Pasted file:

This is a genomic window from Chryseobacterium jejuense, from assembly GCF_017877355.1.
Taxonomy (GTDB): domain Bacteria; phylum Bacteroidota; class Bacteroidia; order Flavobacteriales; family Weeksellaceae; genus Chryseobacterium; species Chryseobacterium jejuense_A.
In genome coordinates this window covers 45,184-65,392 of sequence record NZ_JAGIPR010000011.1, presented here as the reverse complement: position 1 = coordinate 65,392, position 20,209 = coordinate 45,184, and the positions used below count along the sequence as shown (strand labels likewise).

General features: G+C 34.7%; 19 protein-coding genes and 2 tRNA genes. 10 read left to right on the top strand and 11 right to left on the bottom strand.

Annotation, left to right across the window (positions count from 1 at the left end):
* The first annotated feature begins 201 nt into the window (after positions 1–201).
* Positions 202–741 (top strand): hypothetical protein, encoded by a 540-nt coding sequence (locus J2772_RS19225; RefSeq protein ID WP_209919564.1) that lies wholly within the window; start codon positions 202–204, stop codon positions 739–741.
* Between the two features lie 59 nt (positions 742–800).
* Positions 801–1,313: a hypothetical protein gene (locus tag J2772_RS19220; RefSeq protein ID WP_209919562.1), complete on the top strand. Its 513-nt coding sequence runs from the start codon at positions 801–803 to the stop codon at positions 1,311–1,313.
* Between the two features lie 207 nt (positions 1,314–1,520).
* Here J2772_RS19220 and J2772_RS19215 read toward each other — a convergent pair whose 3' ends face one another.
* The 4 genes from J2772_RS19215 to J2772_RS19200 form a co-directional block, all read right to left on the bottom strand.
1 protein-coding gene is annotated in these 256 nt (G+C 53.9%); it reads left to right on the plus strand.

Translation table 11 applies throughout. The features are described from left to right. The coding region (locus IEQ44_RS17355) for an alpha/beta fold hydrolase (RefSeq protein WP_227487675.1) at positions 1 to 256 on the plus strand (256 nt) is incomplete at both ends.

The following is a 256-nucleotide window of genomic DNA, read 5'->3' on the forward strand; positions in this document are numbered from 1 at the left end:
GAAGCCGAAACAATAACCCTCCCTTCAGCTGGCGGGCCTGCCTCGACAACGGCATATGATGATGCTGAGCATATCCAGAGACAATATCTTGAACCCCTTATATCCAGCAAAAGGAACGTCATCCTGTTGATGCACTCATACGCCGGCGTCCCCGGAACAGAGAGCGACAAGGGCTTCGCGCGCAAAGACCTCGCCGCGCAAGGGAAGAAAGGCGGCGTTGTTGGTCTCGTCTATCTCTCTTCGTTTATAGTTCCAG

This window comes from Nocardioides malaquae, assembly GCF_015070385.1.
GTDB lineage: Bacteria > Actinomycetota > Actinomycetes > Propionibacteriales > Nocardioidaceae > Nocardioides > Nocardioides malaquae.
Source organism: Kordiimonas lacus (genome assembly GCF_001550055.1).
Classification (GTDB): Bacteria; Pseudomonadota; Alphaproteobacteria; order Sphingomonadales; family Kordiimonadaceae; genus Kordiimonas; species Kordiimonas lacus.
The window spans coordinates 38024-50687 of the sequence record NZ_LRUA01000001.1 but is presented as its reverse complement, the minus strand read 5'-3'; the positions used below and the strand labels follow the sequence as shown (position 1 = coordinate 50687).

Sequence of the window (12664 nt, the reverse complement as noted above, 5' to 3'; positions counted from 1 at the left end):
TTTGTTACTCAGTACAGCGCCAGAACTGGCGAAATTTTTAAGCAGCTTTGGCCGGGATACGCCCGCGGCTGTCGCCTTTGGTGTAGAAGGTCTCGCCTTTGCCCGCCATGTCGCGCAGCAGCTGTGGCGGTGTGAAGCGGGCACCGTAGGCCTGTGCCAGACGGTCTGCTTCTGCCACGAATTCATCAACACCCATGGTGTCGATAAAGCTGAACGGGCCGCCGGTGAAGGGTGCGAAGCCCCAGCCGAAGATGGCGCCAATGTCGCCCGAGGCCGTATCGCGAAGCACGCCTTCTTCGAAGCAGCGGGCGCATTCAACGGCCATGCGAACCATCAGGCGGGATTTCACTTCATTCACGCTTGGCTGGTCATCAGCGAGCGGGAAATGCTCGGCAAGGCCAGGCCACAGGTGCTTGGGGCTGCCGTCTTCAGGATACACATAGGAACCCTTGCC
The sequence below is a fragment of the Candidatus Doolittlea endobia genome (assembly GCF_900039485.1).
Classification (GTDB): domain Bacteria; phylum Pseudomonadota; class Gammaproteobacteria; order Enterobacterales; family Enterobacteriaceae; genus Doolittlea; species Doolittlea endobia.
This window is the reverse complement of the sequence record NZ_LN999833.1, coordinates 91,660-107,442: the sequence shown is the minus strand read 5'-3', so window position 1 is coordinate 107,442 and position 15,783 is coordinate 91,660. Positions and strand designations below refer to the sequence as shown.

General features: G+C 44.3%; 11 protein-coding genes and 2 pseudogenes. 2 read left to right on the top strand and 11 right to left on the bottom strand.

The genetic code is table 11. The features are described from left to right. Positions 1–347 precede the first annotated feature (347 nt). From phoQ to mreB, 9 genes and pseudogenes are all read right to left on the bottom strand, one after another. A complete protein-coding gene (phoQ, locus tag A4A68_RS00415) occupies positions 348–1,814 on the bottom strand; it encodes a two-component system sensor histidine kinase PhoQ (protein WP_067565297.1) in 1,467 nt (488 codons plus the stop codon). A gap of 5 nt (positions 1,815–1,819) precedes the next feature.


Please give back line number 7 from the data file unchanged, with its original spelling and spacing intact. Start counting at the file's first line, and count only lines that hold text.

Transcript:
* Positions 202–741 (top strand): hypothetical protein, encoded by a 540-nt coding sequence (locus J2772_RS19225; RefSeq protein ID WP_209919564.1) that lies wholly within the window; start codon positions 202–204, stop codon positions 739–741.